Top tips for creating great portraits

Improve your portrait photography skills with our comprehensive list of the best tips and techniques.
A portrait of a smiling woman sat next to a blue and aqua tiled mosaic and in front of clear blue skies and palm trees, taken with a Canon RF 28mm F2.8 STM lens.

Great portrait photography requires a combination of skills. There are many variables, including ensuring the lighting is right, getting up close, and being quick enough with your camera, as well as choosing the best technology for the task. Whether you're choosing a full-frame mirrorless camera such as the Canon EOS R8 for its uncompromising performance in speed and quality, or an APS-C mirrorless such as the EOS R50 for its smaller size and lighter weight, each has its advantages for shooting portraits.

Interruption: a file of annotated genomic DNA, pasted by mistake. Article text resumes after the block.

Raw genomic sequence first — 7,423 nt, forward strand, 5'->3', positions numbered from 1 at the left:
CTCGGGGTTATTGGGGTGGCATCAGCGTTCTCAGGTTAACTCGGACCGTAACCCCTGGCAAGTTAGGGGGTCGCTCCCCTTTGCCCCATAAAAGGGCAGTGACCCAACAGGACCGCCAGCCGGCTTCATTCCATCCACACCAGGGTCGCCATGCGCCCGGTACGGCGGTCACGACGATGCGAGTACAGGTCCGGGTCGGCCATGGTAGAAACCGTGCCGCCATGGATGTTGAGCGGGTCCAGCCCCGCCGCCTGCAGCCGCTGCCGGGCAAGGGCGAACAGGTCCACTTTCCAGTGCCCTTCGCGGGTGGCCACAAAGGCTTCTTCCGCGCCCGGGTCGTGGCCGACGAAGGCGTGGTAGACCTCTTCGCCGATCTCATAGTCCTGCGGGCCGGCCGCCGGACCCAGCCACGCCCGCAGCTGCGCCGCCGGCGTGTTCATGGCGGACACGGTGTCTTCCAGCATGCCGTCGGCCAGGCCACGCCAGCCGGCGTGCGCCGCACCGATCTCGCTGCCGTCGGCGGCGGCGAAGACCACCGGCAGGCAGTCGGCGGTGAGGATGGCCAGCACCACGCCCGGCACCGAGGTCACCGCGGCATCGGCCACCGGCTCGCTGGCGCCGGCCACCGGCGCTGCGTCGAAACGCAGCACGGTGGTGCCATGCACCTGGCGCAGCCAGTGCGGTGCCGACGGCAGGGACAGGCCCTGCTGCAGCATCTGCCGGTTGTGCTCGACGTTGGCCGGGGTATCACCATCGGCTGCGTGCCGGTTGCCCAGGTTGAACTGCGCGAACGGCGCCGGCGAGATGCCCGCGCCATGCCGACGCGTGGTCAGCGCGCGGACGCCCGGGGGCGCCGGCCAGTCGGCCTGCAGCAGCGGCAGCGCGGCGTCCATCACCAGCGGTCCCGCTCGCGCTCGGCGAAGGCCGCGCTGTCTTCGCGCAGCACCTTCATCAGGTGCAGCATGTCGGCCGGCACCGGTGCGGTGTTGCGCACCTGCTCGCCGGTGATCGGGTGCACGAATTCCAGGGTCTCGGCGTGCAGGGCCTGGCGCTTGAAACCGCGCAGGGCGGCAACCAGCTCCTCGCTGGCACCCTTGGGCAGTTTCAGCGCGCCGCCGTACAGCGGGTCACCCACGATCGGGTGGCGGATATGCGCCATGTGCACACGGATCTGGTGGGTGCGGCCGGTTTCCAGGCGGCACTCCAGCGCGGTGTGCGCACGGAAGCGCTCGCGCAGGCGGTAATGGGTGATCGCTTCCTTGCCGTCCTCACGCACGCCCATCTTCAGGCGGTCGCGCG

Whatever camera you have, we hope these tips will help you shoot better portraits – whether they're of friends, family, interesting characters you meet on the street, fashion portraits, or even pets.

Pick the right lens to make your subject stand out

A portrait of a woman standing on a beach in a sunhat, taken with a Canon RF 16mm F2.8 STM lens.

Select the right portrait lens for your composition: longer focal lengths for headshots or wide angles for a portrait that also includes the scene. Taken on a Canon EOS R6 with a Canon RF 16mm F2.8 STM lens at 1/250 sec, f/2.8 and ISO200.

A woman walking down a spiral staircase looks up at the camera.

As well as choosing the right kit for your shot, you can use props and surroundings in composition, such as this staircase, to frame your subject. Taken on a Canon EOS R5 with a Canon RF 135mm F1.8L IS USM lens at 1/60 sec, f/1.8 and ISO1600.